Botryosphaeria dieback is a widespread grapevine trunk disease caused by species of fungi within the family Botryosphaeriaceae. Symptoms of the disease include bud necrosis, leaf chlorosis, vascular discoloration of the wood, cankers and dieback. In 2013 typical symptoms of Botryosphaeria dieback was observed in Western Sicily and four species associated with the syndrome were isolated and identified as Diplodia seriata, Lasiodiplodia mediterranea, Neofusicoccum parvum and Neofusicoccum vitifusiforme. In order to fulfill Koch’s postulates, pathogenicity tests of eighteen isolates were performed on two-year grapevine cuttings of cv. Inzolia. Six months after inoculation all the Botryosphaeriaceae isolates induced vascular discoloration of the wood with differences between the species and within the isolates. D. seriata B22 was the most virulent isolate showing the longest mean lesion length, significantly different from those caused by any other Botryosphaeriaceae isolates. The control of Botryosphaeria dieback is difficult and integrate pest management is necessary to reduce disease incidence. In recent years, the use of biocontrol agents is becoming a valuable strategy for the control of plant diseases. Bacillus amyloliquefaciens AG1, isolated from grapevine wood tissue, has been reported to be effective against some fungi associates to grapevine trunk disease. In this study, the antimicrobial activity of B. amyloliquefaciens AG1 was evaluated by well diffusion assay against Botryosphaeriaceae fungi associated to Botryosphaeria dieback in Western Sicily. Cell-free supernatant of B. amyloliquefaciens AG1 showed significant antifungal activity inhibiting fungal growth of all tested isolates.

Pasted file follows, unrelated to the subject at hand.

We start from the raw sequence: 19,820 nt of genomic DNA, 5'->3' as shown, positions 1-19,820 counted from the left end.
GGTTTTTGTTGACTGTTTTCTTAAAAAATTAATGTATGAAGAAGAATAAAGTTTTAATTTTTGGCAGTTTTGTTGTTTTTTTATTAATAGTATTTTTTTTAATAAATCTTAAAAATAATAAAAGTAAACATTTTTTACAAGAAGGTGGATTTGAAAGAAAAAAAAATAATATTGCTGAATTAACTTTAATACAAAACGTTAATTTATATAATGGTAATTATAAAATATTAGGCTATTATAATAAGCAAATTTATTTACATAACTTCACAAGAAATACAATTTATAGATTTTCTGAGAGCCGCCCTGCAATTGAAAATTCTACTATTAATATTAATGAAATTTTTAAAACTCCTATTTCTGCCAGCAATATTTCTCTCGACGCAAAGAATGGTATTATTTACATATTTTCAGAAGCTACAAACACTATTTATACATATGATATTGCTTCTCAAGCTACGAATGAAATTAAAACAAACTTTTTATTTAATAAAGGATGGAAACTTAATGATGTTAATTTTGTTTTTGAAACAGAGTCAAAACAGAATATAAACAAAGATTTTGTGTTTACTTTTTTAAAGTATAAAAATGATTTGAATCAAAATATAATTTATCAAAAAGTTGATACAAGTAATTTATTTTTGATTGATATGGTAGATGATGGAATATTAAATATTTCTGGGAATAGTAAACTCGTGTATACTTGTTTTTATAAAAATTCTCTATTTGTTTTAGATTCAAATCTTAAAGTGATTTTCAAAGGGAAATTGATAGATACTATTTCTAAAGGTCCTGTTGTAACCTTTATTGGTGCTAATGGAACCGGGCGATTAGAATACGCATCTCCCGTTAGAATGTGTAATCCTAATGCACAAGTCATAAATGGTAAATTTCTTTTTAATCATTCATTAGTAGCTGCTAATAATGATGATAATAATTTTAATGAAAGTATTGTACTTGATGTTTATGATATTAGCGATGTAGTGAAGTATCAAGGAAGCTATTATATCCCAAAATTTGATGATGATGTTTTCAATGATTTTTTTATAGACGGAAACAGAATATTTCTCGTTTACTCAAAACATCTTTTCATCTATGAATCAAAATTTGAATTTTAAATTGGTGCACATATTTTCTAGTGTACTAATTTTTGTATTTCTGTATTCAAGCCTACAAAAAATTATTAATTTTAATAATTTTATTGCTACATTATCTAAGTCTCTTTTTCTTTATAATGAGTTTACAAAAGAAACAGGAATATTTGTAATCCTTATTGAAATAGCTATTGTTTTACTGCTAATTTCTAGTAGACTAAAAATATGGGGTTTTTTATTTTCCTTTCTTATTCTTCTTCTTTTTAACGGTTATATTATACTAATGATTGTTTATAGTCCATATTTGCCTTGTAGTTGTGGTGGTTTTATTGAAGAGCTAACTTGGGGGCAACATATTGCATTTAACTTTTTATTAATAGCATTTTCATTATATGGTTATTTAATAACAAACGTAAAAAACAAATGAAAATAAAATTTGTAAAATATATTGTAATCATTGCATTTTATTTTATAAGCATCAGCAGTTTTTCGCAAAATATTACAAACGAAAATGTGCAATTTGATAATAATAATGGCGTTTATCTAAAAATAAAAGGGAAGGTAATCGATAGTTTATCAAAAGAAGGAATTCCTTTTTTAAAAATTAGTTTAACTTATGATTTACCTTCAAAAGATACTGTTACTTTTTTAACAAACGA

|Number of pages||2|
|Journal||JOURNAL OF PLANT PATHOLOGY|
|Publication status||Published - 2018|